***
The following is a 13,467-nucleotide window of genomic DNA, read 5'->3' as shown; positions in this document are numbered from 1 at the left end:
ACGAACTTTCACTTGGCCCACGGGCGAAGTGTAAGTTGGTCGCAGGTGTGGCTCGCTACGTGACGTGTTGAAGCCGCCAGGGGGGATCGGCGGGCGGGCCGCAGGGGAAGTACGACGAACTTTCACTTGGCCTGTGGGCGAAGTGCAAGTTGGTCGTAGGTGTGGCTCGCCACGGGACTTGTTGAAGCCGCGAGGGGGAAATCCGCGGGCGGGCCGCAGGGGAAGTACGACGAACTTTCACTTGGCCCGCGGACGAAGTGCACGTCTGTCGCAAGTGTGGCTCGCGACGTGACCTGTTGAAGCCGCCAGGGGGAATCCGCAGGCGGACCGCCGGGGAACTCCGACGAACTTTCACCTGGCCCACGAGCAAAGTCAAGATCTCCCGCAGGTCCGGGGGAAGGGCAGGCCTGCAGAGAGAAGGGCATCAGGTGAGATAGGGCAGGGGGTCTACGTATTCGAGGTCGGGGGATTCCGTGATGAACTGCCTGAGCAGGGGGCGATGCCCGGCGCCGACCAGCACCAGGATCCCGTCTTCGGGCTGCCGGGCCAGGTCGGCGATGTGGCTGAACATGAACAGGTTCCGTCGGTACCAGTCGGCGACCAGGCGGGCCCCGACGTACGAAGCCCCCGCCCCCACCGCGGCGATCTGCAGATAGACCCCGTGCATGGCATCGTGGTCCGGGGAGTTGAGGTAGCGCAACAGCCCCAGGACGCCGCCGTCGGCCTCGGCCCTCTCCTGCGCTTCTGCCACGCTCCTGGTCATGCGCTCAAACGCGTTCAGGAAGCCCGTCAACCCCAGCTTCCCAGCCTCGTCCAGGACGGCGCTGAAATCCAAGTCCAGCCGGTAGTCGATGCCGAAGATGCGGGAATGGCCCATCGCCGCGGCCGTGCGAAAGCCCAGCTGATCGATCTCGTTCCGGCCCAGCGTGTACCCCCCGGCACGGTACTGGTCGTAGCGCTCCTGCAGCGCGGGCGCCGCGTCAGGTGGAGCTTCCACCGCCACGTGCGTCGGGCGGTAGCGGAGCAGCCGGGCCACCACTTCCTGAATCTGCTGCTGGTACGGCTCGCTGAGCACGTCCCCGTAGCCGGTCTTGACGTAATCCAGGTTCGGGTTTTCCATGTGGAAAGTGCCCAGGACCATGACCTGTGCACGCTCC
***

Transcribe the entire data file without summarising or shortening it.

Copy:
The following is a 13,467-nucleotide window of genomic DNA, read 5'->3' as shown; positions in this document are numbered from 1 at the left end:
ACGAACTTTCACTTGGCCCACGGGCGAAGTGTAAGTTGGTCGCAGGTGTGGCTCGCTACGTGACGTGTTGAAGCCGCCAGGGGGGATCGGCGGGCGGGCCGCAGGGGAAGTACGACGAACTTTCACTTGGCCTGTGGGCGAAGTGCAAGTTGGTCGTAGGTGTGGCTCGCCACGGGACTTGTTGAAGCCGCGAGGGGGAAATCCGCGGGCGGGCCGCAGGGGAAGTACGACGAACTTTCACTTGGCCCGCGGACGAAGTGCACGTCTGTCGCAAGTGTGGCTCGCGACGTGACCTGTTGAAGCCGCCAGGGGGAATCCGCAGGCGGACCGCCGGGGAACTCCGACGAACTTTCACCTGGCCCACGAGCAAAGTCAAGATCTCCCGCAGGTCCGGGGGAAGGGCAGGCCTGCAGAGAGAAGGGCATCAGGTGAGATAGGGCAGGGGGTCTACGTATTCGAGGTCGGGGGATTCCGTGATGAACTGCCTGAGCAGGGGGCGATGCCCGGCGCCGACCAGCACCAGGATCCCGTCTTCGGGCTGCCGGGCCAGGTCGGCGATGTGGCTGAACATGAACAGGTTCCGTCGGTACCAGTCGGCGACCAGGCGGGCCCCGACGTACGAAGCCCCCGCCCCCACCGCGGCGATCTGCAGATAGACCCCGTGCATGGCATCGTGGTCCGGGGAGTTGAGGTAGCGCAACAGCCCCAGGACGCCGCCGTCGGCCTCGGCCCTCTCCTGCGCTTCTGCCACGCTCCTGGTCATGCGCTCAAACGCGTTCAGGAAGCCCGTCAACCCCAGCTTCCCAGCCTCGTCCAGGACGGCGCTGAAATCCAAGTCCAGCCGGTAGTCGATGCCGAAGATGCGGGAATGGCCCATCGCCGCGGCCGTGCGAAAGCCCAGCTGATCGATCTCGTTCCGGCCCAGCGTGTACCCCCCGGCACGGTACTGGTCGTAGCGCTCCTGCAGCGCGGGCGCCGCGTCAGGTGGAGCTTCCACCGCCACGTGCGTCGGGCGGTAGCGGAGCAGCCGGGCCACCACTTCCTGAATCTGCTGCTGGTACGGCTCGCTGAGCACGTCCCCGTAGCCGGTCTTGACGTAATCCAGGTTCGGGTTTTCCATGTGGAAAGTGCCCAGGACCATGACCTGTGCACGCTCC